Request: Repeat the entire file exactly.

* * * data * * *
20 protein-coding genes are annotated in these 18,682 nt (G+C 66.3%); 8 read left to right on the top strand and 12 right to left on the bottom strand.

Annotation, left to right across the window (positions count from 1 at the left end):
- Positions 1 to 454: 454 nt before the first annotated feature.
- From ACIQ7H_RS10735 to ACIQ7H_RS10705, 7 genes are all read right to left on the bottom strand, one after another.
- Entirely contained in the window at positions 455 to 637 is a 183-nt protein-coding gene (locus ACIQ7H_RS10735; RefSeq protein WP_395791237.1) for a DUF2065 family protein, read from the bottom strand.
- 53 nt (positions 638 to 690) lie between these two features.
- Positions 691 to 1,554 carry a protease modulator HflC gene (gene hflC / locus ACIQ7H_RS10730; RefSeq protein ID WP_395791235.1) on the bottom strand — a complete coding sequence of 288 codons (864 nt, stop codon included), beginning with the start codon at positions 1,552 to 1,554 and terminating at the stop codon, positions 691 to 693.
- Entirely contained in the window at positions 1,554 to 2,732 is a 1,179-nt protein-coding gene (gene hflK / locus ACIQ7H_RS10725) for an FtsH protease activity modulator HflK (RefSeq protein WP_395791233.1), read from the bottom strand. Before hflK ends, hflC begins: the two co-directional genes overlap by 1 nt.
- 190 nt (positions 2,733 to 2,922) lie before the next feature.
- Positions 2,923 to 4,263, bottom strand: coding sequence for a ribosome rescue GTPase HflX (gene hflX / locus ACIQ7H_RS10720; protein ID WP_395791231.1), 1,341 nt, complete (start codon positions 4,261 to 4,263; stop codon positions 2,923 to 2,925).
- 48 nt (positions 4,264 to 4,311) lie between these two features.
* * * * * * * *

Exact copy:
20 protein-coding genes are annotated in these 18,682 nt (G+C 66.3%); 8 read left to right on the top strand and 12 right to left on the bottom strand.

Annotation, left to right across the window (positions count from 1 at the left end):
- Positions 1 to 454: 454 nt before the first annotated feature.
- From ACIQ7H_RS10735 to ACIQ7H_RS10705, 7 genes are all read right to left on the bottom strand, one after another.
- Entirely contained in the window at positions 455 to 637 is a 183-nt protein-coding gene (locus ACIQ7H_RS10735; RefSeq protein WP_395791237.1) for a DUF2065 family protein, read from the bottom strand.
- 53 nt (positions 638 to 690) lie between these two features.
- Positions 691 to 1,554 carry a protease modulator HflC gene (gene hflC / locus ACIQ7H_RS10730; RefSeq protein ID WP_395791235.1) on the bottom strand — a complete coding sequence of 288 codons (864 nt, stop codon included), beginning with the start codon at positions 1,552 to 1,554 and terminating at the stop codon, positions 691 to 693.
- Entirely contained in the window at positions 1,554 to 2,732 is a 1,179-nt protein-coding gene (gene hflK / locus ACIQ7H_RS10725) for an FtsH protease activity modulator HflK (RefSeq protein WP_395791233.1), read from the bottom strand. Before hflK ends, hflC begins: the two co-directional genes overlap by 1 nt.
- 190 nt (positions 2,733 to 2,922) lie before the next feature.
- Positions 2,923 to 4,263, bottom strand: coding sequence for a ribosome rescue GTPase HflX (gene hflX / locus ACIQ7H_RS10720; protein ID WP_395791231.1), 1,341 nt, complete (start codon positions 4,261 to 4,263; stop codon positions 2,923 to 2,925).
- 48 nt (positions 4,264 to 4,311) lie between these two features.